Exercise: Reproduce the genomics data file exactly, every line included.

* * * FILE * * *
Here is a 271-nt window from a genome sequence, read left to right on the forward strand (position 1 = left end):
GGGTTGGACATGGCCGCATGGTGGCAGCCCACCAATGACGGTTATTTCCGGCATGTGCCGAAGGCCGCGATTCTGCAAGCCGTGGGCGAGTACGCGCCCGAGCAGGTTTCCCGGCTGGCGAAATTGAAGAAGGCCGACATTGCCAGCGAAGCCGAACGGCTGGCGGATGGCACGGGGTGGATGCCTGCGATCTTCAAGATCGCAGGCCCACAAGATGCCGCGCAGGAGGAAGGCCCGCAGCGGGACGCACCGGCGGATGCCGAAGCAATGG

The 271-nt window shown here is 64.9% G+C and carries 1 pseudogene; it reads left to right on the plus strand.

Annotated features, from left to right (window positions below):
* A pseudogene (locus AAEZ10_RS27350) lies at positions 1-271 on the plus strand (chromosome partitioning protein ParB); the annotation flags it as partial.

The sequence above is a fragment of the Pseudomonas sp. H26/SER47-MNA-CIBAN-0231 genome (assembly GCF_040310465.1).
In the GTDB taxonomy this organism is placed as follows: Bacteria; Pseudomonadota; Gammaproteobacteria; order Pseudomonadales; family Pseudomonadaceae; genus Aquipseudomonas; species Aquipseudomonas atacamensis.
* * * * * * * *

Here is a 271-nt window from a genome sequence, read left to right on the forward strand (position 1 = left end):
GGGTTGGACATGGCCGCATGGTGGCAGCCCACCAATGACGGTTATTTCCGGCATGTGCCGAAGGCCGCGATTCTGCAAGCCGTGGGCGAGTACGCGCCCGAGCAGGTTTCCCGGCTGGCGAAATTGAAGAAGGCCGACATTGCCAGCGAAGCCGAACGGCTGGCGGATGGCACGGGGTGGATGCCTGCGATCTTCAAGATCGCAGGCCCACAAGATGCCGCGCAGGAGGAAGGCCCGCAGCGGGACGCACCGGCGGATGCCGAAGCAATGG

The 271-nt window shown here is 64.9% G+C and carries 1 pseudogene; it reads left to right on the plus strand.

Annotated features, from left to right (window positions below):
* A pseudogene (locus AAEZ10_RS27350) lies at positions 1-271 on the plus strand (chromosome partitioning protein ParB); the annotation flags it as partial.

The sequence above is a fragment of the Pseudomonas sp. H26/SER47-MNA-CIBAN-0231 genome (assembly GCF_040310465.1).
In the GTDB taxonomy this organism is placed as follows: Bacteria; Pseudomonadota; Gammaproteobacteria; order Pseudomonadales; family Pseudomonadaceae; genus Aquipseudomonas; species Aquipseudomonas atacamensis.